I will let Ozick herself explain the literal/iinterpretive theme:
It would be grandiose to call my novel a novel of ideas, but I hope I may venture that it is a novel of at least an idea: the idea of the necessity of interpretation, but also the danger of interpretation. What makes a human being? Language first, and then imaginative interpretation, the human mind cannot live without it. Like all literalists, the Karasites stood against imagination and interpretation, and they vanished out of history’s mainstream. The author of the Bear Boy books weighed down his son with so much ineradicable embellishment that the man could never free himself from the invented boy. Whether interpretation is too little or too much, a withering will follow.
(Major reviewer digression: Those of us who try to follow the American debate over whether Supreme Court judges should read the Constitution literally as the framers wrote it or apply interpretation to it can’t help but applying Ozick’s thought as a metaphor in that debate — I know I’m interpreting there, but still. End of digression.)
My apologies — the Bear Boy slipped in there without a proper introduction. Ozick has also said he was inspired by an obituary of Christopher Milne, who did spend most of his adult life trying to escape being Christopher Robin. In the novel, he is James — who as a five-year-old inspired his father, James Philip A’Bair, to write The Boy Who Lived In A Hat. The A’Bair boy became the Bear Boy (partly because he resembled a bear), fourteen other books followed and a franchise was born (even without the help of Disney for those of us who know our Winnie-the-Pooh history). Jimmy’s mother rouged him and dressed him in lace shirts to help support the franchise. He now rejects it all (hence the James) but with the death of his father he is now heir to the continually expanding fortune. He has done his best to spend as much as he can on travel and drugs but it keeps expanding. James has now adopted the Mitwissers and is their sole means of support — although given his lack of respect for any structure it is an on-again, off-again thing.
All of these threads are gathered together through the observant eyes of the eighteen-year-old who responded to the ad, Rose Meadows. The daughter of an upstate mathematics teacher who was more interested in drink and gambling than math, Rose has been well-schooled in the arts but not much else, including life. When she signs on with the Mitwissers, she’s not really sure if it is as nanny, governess, mother-minder or amaneunsis to the scholar — turns out it is all of these things, depending on the circumstances. Also trying to keep James under control and watching out for her cousin Bertram, who himself is enthralled with the radical woman, Ninel, (spell it backwards) and headed into his own life of ruin (sorry, there are only so many threads I can deal with in this review but he too is an interesting character).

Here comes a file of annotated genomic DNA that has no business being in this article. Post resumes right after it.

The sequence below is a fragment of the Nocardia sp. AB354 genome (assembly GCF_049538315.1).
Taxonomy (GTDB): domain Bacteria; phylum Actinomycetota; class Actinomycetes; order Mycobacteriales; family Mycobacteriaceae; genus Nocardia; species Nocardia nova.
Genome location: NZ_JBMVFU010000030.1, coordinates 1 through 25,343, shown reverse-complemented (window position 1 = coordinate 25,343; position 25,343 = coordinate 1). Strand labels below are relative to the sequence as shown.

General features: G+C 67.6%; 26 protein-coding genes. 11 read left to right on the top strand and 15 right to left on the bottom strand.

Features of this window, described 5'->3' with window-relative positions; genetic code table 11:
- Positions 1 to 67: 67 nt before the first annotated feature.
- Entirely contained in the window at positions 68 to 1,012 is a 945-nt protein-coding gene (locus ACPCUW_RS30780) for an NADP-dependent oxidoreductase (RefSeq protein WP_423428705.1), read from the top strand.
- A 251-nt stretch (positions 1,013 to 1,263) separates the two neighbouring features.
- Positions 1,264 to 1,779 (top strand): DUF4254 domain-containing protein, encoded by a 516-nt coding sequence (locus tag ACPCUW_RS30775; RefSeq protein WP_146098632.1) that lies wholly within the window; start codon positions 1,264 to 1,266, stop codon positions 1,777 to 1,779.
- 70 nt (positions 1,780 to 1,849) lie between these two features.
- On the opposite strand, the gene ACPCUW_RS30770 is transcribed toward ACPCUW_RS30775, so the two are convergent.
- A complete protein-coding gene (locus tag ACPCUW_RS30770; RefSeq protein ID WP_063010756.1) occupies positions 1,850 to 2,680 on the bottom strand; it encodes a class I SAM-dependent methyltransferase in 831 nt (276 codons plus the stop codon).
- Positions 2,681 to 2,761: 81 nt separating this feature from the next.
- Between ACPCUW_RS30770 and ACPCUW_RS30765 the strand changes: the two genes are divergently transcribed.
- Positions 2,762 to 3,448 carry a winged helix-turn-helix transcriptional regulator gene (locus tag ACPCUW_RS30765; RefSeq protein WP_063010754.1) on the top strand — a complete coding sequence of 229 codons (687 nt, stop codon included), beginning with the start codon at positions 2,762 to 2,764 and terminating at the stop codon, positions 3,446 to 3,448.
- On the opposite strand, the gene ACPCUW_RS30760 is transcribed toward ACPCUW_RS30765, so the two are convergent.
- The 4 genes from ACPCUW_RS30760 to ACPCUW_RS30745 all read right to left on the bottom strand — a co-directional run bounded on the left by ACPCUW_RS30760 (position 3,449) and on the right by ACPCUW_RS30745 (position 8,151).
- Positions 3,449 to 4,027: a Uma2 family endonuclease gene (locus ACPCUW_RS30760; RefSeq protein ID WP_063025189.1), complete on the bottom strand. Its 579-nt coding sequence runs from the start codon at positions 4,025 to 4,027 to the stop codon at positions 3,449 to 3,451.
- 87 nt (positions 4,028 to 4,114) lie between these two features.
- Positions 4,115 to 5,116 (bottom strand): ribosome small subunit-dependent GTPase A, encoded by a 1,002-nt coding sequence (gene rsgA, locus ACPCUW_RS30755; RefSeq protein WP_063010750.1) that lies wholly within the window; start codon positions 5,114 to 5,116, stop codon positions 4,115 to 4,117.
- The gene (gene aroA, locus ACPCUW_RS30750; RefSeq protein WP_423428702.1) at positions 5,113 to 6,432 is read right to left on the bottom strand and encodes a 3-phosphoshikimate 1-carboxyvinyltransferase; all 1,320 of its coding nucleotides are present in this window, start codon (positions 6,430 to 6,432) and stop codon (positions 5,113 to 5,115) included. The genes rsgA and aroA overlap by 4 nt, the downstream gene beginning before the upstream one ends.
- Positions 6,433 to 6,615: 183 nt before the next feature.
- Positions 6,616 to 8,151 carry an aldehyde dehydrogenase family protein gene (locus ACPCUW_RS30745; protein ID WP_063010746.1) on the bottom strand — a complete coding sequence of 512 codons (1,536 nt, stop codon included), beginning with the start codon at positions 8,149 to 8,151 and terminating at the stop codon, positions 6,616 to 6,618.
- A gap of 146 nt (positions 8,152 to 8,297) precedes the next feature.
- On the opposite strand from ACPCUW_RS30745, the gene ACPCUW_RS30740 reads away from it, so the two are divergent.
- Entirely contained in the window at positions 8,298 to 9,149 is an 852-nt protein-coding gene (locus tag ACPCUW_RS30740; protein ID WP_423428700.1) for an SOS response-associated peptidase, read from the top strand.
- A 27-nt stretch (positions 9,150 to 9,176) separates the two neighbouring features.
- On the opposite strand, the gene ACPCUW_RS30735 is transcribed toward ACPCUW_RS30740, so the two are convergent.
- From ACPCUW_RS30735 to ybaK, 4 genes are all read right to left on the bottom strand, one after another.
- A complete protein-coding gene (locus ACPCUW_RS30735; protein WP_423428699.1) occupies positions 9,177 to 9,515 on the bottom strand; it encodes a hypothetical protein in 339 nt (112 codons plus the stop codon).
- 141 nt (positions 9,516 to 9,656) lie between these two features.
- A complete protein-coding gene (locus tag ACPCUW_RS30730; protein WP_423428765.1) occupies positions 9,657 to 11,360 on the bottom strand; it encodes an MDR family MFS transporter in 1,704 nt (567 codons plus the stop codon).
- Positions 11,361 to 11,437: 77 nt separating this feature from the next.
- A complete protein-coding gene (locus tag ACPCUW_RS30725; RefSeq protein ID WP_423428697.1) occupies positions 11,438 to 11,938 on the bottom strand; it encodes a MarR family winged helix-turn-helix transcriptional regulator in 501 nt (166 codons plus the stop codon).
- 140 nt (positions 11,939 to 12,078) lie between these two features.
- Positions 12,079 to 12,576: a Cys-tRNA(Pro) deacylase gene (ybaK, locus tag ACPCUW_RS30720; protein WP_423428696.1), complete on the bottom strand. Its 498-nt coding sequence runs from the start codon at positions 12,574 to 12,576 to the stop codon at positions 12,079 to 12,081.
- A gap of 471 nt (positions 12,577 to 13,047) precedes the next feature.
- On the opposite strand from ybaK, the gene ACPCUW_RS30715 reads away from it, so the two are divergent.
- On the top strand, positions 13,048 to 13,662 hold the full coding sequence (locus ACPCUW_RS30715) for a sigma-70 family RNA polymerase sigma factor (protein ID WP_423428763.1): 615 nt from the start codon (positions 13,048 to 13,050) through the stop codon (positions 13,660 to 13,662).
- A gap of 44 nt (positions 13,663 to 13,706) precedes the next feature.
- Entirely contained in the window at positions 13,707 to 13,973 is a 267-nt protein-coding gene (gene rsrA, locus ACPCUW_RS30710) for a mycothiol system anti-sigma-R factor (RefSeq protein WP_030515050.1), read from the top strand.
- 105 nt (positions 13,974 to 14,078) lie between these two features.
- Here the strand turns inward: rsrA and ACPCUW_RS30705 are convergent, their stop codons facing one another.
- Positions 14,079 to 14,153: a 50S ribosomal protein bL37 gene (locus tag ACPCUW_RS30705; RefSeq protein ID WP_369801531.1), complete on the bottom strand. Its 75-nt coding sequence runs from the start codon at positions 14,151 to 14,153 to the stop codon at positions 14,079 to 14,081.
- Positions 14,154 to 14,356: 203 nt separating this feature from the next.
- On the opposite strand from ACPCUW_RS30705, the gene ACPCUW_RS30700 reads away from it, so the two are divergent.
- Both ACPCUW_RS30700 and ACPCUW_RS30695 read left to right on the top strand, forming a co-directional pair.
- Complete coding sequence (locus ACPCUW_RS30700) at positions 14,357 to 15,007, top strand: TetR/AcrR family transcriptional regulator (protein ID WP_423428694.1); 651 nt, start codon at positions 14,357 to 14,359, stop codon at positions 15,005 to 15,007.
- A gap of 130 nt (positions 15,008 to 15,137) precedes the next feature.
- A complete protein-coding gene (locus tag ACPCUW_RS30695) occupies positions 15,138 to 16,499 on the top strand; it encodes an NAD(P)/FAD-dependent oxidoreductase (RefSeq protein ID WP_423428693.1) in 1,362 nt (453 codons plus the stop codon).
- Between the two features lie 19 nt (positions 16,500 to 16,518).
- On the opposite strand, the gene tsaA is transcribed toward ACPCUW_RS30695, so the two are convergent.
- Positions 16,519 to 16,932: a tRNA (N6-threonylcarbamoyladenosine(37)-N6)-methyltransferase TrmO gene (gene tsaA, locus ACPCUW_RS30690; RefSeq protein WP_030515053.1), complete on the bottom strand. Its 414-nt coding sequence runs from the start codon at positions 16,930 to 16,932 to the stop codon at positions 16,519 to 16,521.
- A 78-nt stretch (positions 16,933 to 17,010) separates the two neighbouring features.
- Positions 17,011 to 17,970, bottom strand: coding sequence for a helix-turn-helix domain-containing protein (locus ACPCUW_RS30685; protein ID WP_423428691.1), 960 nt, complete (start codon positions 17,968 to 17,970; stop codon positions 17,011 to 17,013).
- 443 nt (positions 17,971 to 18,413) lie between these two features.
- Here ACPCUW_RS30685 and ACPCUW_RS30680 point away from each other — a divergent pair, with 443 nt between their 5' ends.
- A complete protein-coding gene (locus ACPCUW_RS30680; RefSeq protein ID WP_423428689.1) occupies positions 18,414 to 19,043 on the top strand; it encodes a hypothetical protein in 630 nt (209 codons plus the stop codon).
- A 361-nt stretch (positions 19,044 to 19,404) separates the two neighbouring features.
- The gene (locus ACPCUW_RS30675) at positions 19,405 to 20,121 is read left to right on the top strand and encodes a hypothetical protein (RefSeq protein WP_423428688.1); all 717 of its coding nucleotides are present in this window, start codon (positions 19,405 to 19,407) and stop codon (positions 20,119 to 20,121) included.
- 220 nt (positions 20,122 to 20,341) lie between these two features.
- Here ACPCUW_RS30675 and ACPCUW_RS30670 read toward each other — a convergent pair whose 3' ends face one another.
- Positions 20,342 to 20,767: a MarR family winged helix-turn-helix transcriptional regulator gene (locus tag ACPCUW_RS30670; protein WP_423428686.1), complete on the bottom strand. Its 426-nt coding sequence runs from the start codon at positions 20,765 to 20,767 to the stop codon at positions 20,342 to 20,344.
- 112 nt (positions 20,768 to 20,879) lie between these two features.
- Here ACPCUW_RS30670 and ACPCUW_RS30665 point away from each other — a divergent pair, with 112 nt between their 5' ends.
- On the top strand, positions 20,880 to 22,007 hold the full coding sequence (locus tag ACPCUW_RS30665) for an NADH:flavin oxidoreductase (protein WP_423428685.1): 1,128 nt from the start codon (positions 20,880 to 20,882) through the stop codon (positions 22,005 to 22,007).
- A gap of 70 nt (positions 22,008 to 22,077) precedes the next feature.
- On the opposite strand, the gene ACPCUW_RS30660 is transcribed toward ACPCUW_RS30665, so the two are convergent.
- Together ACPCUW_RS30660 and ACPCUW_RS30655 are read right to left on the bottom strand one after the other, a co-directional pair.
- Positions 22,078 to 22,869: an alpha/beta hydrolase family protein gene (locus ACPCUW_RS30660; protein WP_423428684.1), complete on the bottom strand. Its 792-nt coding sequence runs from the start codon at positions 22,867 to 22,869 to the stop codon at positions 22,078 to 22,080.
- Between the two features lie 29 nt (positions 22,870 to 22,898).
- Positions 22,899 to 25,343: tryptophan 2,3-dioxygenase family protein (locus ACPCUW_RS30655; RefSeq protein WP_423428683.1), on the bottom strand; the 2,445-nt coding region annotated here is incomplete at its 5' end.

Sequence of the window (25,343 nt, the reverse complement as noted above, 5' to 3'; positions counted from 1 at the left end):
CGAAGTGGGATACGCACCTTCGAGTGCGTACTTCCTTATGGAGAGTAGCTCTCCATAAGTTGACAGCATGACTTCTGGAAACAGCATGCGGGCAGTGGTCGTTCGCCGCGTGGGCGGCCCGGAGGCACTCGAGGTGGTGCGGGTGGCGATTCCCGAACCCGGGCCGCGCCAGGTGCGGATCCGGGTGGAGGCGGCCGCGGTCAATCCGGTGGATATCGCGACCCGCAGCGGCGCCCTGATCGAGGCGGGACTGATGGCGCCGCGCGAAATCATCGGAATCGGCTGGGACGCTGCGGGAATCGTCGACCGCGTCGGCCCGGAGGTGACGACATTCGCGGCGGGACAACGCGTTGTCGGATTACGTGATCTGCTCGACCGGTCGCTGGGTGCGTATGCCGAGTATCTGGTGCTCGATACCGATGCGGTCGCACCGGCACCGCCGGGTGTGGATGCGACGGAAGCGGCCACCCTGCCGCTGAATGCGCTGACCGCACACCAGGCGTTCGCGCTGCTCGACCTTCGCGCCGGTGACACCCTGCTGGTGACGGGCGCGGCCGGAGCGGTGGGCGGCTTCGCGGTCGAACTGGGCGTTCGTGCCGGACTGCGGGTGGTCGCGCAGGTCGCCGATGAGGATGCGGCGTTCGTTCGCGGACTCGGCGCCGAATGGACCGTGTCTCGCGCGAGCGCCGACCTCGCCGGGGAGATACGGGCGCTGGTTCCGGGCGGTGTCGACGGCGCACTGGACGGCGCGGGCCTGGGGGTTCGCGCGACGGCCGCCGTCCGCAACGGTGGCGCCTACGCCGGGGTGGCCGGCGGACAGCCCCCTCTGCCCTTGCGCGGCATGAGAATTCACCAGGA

I realize it is asking for a leap of faith to believe that all of this works — it does. In one sense, it is as if Ozick, the short fiction writer, has written five or six novellas and then, rather than publishing them sequentially, has braided them together in a single novel. It is arranged chronologically but she moves confidently from one theme to another and then back again. Even if you like some themes or characters more than others (that would seem to be inevitable), you can plunge on with confidence, knowing that the author will soon return to one of your favorites. And she does.
I noted in my review of Dictation that Ozick frequently gets mentioned in what I will call the American female triumverate — with Toni Morrison and Marilynne Robinson (who just won the Orange Prize for Home). I do think the three deserve to be mentioned in the same breath and that it is an individual reader’s tastes that will determine which you think is “best”, because they all have exceptional strenghs. Having said that, my tastes say Cynthia Ozick. Her short fiction is as good as anyone’s — this novel also stands in the first rank.